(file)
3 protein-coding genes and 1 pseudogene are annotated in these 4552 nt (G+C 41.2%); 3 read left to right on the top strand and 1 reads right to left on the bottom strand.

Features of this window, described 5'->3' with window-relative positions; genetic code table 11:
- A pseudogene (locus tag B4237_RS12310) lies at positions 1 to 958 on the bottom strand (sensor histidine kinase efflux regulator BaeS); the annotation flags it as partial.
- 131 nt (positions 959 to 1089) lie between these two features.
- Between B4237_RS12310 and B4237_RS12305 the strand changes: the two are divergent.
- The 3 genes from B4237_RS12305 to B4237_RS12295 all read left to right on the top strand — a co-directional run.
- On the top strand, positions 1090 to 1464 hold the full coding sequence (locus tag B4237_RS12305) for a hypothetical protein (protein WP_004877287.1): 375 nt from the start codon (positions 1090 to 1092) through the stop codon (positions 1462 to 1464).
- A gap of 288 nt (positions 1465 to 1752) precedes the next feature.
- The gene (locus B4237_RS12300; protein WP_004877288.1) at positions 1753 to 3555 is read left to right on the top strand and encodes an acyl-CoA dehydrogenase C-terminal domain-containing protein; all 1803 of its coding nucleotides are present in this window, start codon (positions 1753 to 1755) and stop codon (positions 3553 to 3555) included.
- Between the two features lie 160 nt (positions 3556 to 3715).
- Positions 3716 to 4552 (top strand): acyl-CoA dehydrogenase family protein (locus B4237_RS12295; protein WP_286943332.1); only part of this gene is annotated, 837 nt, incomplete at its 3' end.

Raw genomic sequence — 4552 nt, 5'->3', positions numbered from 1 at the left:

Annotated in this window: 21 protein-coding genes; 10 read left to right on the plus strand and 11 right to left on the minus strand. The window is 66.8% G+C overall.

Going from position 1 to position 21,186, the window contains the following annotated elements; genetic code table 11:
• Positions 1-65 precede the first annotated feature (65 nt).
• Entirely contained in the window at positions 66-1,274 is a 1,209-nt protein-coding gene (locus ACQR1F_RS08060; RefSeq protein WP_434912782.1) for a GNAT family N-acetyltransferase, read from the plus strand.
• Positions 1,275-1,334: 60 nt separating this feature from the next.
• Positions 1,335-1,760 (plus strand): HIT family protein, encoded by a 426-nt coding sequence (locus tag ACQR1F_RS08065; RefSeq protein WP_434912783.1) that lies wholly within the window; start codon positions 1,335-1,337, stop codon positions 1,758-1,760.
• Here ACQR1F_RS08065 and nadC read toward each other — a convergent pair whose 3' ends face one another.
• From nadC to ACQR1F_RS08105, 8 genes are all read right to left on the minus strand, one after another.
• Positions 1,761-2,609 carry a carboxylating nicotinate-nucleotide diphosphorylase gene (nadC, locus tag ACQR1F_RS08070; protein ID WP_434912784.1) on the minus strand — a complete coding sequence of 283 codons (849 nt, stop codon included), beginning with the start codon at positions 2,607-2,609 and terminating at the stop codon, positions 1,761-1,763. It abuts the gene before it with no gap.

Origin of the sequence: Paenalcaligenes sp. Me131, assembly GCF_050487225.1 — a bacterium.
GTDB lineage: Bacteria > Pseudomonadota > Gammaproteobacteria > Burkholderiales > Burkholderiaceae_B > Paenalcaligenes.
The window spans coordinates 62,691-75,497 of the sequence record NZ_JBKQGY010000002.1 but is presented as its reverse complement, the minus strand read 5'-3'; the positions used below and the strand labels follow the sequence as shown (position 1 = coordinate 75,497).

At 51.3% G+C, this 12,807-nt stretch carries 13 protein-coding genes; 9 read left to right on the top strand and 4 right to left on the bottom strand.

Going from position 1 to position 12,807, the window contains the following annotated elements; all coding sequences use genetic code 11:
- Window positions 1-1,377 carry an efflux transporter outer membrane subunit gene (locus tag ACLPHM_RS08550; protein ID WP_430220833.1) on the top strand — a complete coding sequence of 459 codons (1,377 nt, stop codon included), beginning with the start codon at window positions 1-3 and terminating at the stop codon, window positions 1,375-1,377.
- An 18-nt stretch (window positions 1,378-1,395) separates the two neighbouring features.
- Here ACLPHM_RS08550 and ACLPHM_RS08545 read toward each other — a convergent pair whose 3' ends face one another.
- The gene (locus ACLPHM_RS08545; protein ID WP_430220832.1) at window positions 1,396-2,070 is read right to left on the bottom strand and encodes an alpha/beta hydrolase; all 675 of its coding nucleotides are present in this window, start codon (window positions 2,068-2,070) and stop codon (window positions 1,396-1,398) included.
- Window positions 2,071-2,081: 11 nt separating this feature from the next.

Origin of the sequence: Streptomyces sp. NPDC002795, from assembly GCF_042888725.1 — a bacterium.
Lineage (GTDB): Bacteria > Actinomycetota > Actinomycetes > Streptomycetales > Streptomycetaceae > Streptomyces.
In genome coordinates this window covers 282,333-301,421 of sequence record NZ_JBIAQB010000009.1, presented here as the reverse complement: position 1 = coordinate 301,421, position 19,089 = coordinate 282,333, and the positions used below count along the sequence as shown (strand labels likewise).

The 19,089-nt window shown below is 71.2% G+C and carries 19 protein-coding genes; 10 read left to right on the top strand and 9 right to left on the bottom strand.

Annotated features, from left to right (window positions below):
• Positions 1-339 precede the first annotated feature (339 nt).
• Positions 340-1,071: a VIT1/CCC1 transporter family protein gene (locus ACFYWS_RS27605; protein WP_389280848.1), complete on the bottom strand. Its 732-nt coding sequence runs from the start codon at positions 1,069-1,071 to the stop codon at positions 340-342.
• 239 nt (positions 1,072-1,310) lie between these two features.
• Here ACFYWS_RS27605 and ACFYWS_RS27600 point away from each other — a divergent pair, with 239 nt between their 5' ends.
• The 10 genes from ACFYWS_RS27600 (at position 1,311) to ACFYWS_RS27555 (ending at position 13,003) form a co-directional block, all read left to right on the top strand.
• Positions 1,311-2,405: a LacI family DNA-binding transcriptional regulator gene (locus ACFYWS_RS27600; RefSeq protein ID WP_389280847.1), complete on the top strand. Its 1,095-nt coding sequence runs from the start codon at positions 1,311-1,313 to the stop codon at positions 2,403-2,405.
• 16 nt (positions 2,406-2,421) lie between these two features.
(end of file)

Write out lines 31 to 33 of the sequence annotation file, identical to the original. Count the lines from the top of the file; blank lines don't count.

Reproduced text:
- Window positions 2,071-2,081: 11 nt separating this feature from the next.

Origin of the sequence: Streptomyces sp. NPDC002795, from assembly GCF_042888725.1 — a bacterium.
Lineage (GTDB): Bacteria > Actinomycetota > Actinomycetes > Streptomycetales > Streptomycetaceae > Streptomyces.